The November Witches by Jennifer Claessen

Published by UCLan

FROM the world of Jennifer Claessen’s previous novel, The October Witches, comes a fresh, adventurous exploration of how time can change everything.

With the end of October approaching, the world is full of autumnal colours and sights, and perhaps most importantly, stories. Claessen dares to ask the question we never thought to ask, where do all the witches go in November?

Clemmie is one of the young hags of her coven, the Merlyns. This normally means she is not expected to have found her own niche area of power, or even be truly able to contribute to magical affairs.

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However, last month, something unprecedented happened. Every year, through October, witches are blessed by the stars with their power and may use it at their discretion. For the rest of the 11 months, they are without any power and rely on the imperfect survival methods of humans.

While their enemy coven, the Morgans, resent this truth and attempt to steal power from the Merlyns to make themselves unstoppable, throwing off balance between the two covens forever, Clemmie is the one to take action.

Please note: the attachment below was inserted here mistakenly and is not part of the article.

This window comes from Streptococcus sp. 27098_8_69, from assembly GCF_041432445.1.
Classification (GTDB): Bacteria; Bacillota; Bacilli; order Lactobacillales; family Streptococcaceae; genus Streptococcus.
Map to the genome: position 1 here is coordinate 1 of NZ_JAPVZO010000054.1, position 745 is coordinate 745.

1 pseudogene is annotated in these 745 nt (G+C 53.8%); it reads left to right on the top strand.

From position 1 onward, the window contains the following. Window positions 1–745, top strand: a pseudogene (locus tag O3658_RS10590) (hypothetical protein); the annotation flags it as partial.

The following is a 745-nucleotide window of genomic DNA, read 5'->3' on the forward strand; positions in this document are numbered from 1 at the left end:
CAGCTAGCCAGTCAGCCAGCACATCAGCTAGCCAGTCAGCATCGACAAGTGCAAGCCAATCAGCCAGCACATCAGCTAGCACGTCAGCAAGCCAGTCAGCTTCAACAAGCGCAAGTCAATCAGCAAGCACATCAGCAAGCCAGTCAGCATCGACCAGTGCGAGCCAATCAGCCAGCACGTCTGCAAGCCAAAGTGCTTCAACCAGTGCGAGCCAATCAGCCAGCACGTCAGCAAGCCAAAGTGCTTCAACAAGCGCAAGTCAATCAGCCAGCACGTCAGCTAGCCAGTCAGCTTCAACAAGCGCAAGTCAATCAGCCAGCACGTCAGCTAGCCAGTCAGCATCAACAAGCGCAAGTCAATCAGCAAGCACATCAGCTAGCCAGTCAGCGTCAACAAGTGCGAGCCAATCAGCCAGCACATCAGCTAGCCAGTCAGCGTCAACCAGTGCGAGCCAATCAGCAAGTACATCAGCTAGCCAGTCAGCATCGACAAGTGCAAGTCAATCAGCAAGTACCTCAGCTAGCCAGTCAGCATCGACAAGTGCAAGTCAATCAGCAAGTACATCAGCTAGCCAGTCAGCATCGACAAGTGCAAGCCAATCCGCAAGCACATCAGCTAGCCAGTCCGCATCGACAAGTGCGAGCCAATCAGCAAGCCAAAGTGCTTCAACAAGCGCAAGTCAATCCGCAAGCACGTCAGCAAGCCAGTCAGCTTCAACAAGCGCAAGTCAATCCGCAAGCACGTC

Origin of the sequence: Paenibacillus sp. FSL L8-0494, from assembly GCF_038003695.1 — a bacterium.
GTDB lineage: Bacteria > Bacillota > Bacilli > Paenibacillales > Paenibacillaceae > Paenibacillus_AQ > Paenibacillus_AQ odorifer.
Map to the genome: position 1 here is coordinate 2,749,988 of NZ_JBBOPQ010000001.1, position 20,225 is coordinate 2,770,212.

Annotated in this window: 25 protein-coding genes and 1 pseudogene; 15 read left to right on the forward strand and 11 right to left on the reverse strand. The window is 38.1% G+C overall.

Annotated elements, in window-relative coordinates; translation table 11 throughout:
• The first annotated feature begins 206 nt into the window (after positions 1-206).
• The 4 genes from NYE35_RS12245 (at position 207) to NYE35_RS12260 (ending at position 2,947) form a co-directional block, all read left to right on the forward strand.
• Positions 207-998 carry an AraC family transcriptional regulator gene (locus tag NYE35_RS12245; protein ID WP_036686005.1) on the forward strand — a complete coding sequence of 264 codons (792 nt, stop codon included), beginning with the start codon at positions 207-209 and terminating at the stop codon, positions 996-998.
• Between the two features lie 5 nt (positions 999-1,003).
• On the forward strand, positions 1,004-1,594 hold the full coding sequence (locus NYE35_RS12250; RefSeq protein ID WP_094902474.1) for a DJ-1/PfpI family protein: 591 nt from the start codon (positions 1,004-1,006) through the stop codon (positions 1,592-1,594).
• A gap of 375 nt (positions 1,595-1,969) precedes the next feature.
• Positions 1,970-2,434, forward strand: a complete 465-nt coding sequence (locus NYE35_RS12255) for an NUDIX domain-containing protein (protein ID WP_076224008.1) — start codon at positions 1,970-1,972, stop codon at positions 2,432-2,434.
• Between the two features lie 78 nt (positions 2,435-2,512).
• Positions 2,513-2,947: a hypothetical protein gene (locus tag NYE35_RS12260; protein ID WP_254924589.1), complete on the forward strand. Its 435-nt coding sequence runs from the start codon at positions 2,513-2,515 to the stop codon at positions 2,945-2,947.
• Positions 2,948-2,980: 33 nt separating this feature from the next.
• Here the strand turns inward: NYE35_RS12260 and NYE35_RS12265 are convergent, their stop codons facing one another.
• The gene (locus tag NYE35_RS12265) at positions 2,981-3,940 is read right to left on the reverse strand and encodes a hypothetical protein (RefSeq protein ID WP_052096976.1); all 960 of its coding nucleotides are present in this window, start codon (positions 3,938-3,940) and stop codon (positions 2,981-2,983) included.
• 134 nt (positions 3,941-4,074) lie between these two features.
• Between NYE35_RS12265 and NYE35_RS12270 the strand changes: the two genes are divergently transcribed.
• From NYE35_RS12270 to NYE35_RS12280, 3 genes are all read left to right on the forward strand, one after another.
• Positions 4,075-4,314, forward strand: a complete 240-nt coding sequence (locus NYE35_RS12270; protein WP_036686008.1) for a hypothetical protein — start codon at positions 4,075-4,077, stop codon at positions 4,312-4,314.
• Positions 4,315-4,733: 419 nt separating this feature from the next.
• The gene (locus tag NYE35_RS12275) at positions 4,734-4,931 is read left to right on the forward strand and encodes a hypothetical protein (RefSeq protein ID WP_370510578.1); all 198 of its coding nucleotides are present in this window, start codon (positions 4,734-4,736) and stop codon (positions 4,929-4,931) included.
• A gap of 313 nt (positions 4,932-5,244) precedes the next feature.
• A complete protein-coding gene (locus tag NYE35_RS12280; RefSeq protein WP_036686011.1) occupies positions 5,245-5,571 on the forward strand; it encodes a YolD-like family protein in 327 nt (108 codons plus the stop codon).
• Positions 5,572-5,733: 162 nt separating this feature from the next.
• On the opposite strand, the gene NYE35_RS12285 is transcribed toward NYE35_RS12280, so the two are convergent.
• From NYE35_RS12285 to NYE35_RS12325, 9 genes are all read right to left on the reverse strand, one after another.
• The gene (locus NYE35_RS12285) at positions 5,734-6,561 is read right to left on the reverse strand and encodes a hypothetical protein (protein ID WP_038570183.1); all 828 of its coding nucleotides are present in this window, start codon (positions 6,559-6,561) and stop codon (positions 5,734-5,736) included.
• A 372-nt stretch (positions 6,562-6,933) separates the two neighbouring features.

In order to stop anyone from taking it all, she takes the risk of willingly sending their magic back to the stars and draining it from everyone.

Now, waking up in November, none of the Merlyns – Clemmie’s grumpy aunts, her adopted cousins Kerra and Senara who were once Morgans, and most importantly Clemmie herself – know whether she did the right thing.

Clemmie is shaken by the thought that now it has been so purposefully sent back in the heat of battle, magic will not be returned to them next October.

It is with this that our protagonist fears she must live for the next 11 months in a state of fear and guilt that she has let down her beloved aunts and mother and taken away their family identity.

Magic is utterly gone, and Clemmie must take Kerra to ordinary school to pass her time while her favoured and brightly funny cousin Mirabelle goes off travelling.

However, just as the young hags are about to set off on their new human lives, they are interrupted by magic. Strange things the coven cannot control seem to be appearing everywhere, from rapidly growing gardens to knights in suits of armour.

It is up to the cousins to solve the mystery of where this unusual magic is coming from and either harness or destroy it.

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On this mysterious adventure, Clemmie learns to love and respect not only the family members who may annoy her but vitally, herself.

The catastrophe of each twist and turn feels almost comfortable for the human teenager, who can be inclined to feel that every mistake they make is the end of the world.

It is this relatable feeling that pushes Clemmie to mature, lean on others for support where it’s needed, and replace self-shaming with thoughtful problem-solving in an engaging and enjoyable read.